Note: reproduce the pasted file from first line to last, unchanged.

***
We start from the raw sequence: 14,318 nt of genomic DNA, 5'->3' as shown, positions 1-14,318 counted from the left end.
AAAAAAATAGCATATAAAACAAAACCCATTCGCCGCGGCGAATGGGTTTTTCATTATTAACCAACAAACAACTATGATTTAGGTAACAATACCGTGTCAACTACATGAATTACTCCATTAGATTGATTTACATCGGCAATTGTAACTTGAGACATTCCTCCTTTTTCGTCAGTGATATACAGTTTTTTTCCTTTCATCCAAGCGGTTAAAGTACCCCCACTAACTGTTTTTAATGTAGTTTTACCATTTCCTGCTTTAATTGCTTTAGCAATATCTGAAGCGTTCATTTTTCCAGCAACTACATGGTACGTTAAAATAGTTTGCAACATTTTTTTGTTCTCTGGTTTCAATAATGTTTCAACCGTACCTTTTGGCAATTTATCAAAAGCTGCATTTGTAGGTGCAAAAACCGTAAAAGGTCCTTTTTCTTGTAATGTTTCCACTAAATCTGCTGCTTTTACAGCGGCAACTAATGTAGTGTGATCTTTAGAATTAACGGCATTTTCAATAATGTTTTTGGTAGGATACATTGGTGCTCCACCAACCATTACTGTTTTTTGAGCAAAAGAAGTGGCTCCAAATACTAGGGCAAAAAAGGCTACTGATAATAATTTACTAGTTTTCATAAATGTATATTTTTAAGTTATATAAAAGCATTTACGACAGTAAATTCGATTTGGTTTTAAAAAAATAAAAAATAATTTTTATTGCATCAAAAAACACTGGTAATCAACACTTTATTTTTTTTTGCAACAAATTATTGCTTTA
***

We start from the raw sequence: 14,318 nt of genomic DNA, 5'->3' as shown, positions 1-14,318 counted from the left end.
AAAAAAATAGCATATAAAACAAAACCCATTCGCCGCGGCGAATGGGTTTTTCATTATTAACCAACAAACAACTATGATTTAGGTAACAATACCGTGTCAACTACATGAATTACTCCATTAGATTGATTTACATCGGCAATTGTAACTTGAGACATTCCTCCTTTTTCGTCAGTGATATACAGTTTTTTTCCTTTCATCCAAGCGGTTAAAGTACCCCCACTAACTGTTTTTAATGTAGTTTTACCATTTCCTGCTTTAATTGCTTTAGCAATATCTGAAGCGTTCATTTTTCCAGCAACTACATGGTACGTTAAAATAGTTTGCAACATTTTTTTGTTCTCTGGTTTCAATAATGTTTCAACCGTACCTTTTGGCAATTTATCAAAAGCTGCATTTGTAGGTGCAAAAACCGTAAAAGGTCCTTTTTCTTGTAATGTTTCCACTAAATCTGCTGCTTTTACAGCGGCAACTAATGTAGTGTGATCTTTAGAATTAACGGCATTTTCAATAATGTTTTTGGTAGGATACATTGGTGCTCCACCAACCATTACTGTTTTTTGAGCAAAAGAAGTGGCTCCAAATACTAGGGCAAAAAAGGCTACTGATAATAATTTACTAGTTTTCATAAATGTATATTTTTAAGTTATATAAAAGCATTTACGACAGTAAATTCGATTTGGTTTTAAAAAAATAAAAAATAATTTTTATTGCATCAAAAAACACTGGTAATCAACACTTTATTTTTTTTTGCAACAAATTATTGCTTTA